Q: As a Canadian, what is my exposure to U.S. estate tax?
A: Estate tax is based on a graduated rate system from 18% to 35% with a unified credit of $13,000 equivalent to a value of $60,000.
For non-U.S. citizens, only U.S. situs assets such as real estate, tangible property situated in the U.S., stock certificates of U.S. corporations are included in the gross estate.
The Canada\U.S. tax treaty allows for a $1,730,800 credit afforded to U.S. citizens, prorated, based on gross U.S. assets to your total world-wide assets.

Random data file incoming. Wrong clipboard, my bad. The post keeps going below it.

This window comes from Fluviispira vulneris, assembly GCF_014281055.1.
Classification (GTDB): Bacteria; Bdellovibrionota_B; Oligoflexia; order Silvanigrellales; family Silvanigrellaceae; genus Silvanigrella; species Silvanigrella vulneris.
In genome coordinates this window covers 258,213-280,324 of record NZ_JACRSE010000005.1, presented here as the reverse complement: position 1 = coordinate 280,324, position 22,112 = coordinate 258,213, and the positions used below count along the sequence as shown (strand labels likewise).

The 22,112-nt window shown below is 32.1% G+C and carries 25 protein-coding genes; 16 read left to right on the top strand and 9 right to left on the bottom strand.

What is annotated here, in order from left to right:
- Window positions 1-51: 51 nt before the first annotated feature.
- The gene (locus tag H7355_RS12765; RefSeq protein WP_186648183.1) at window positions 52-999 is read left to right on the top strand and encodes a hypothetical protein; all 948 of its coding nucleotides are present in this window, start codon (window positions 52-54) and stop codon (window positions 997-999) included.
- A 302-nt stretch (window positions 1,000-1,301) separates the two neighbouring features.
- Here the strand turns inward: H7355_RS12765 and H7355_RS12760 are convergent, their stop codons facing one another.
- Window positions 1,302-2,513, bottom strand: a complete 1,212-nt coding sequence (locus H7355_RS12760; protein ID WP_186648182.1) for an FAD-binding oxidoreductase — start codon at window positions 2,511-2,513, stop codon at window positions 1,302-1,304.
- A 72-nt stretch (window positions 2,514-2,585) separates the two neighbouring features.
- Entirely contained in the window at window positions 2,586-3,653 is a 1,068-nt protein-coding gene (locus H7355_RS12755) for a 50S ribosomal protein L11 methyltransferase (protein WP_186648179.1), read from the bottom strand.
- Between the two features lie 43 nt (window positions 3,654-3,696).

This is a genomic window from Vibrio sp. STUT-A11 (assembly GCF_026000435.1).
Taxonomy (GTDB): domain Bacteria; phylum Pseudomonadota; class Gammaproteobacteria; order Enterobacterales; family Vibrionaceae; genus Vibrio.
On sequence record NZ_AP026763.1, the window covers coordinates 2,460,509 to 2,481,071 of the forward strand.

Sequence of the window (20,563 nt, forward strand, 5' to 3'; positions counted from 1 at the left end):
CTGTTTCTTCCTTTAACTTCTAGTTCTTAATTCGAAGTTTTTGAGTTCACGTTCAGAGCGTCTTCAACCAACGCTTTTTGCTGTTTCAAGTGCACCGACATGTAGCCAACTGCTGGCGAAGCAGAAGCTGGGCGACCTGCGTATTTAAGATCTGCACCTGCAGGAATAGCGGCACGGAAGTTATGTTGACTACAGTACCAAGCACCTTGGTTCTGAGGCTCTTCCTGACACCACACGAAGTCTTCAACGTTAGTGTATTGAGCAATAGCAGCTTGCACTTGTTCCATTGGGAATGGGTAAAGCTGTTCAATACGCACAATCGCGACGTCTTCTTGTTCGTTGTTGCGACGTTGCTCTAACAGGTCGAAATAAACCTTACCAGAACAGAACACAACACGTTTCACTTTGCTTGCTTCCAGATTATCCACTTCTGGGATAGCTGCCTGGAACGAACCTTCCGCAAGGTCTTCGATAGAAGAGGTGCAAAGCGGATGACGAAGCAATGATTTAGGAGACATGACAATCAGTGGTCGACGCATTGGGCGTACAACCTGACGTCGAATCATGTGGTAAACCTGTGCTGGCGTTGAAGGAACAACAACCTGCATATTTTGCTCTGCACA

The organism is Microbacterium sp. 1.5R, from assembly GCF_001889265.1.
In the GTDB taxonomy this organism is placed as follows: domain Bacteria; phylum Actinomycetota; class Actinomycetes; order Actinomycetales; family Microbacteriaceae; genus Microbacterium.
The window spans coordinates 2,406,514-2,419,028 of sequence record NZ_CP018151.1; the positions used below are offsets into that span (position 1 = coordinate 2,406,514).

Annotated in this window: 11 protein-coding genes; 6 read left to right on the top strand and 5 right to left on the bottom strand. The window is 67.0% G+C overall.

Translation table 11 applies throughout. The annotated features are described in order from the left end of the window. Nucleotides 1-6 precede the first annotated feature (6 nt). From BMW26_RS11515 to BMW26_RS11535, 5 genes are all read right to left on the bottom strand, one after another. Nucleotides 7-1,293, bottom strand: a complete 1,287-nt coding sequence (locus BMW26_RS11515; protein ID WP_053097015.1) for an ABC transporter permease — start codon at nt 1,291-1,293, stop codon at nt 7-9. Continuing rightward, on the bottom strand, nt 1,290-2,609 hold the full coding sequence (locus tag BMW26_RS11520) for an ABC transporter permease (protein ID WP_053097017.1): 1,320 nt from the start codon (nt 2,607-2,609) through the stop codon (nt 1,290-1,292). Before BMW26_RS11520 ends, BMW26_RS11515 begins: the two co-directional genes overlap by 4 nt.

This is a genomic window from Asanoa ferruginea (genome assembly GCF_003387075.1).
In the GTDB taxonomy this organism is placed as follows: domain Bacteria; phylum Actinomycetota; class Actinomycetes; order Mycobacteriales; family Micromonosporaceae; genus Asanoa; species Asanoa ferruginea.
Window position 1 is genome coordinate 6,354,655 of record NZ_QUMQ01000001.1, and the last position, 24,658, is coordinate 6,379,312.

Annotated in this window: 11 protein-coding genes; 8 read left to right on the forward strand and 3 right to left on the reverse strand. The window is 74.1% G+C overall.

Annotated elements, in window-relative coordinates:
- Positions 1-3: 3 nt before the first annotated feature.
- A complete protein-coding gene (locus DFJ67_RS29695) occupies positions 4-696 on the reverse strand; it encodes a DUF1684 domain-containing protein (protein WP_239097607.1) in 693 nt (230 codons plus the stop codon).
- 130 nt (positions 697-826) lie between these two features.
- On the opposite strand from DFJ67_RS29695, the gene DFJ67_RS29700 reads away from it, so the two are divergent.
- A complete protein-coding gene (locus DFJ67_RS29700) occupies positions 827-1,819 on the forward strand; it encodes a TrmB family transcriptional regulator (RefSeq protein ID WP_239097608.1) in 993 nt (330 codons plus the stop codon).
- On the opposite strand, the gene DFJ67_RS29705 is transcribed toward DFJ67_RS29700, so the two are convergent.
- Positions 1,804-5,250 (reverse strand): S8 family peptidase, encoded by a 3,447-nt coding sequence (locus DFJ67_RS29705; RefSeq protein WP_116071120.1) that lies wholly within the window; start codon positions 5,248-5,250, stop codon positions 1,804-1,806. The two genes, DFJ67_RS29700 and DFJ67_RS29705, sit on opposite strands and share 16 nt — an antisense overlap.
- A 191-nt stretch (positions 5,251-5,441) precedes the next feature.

The treaty allows for a martial credit where property transfers to your spouse. Other treaty provisions may apply.
For deaths occurring in 2010, the “no estate tax rule” will only apply if the executor makes a special election and files an information return IRS Form 8939.
The top graduated rate may revert to 55% (2013) with a prorated unified credit of only $345,800. If legislation is not enacted, planning should be considered even though the prorated unified and marital credits may currently be sufficient.
Where one spouse is a U.S. citizen, planning and the incidence of the tax is more complex.
Your period of ownership and anticipated value at the time of death will help in determining the best ownership vehicle.
You may consider modifying your present ownership, keeping in mind both Canadian and U.S. income tax legislation, U.S. gift and land transfer taxes.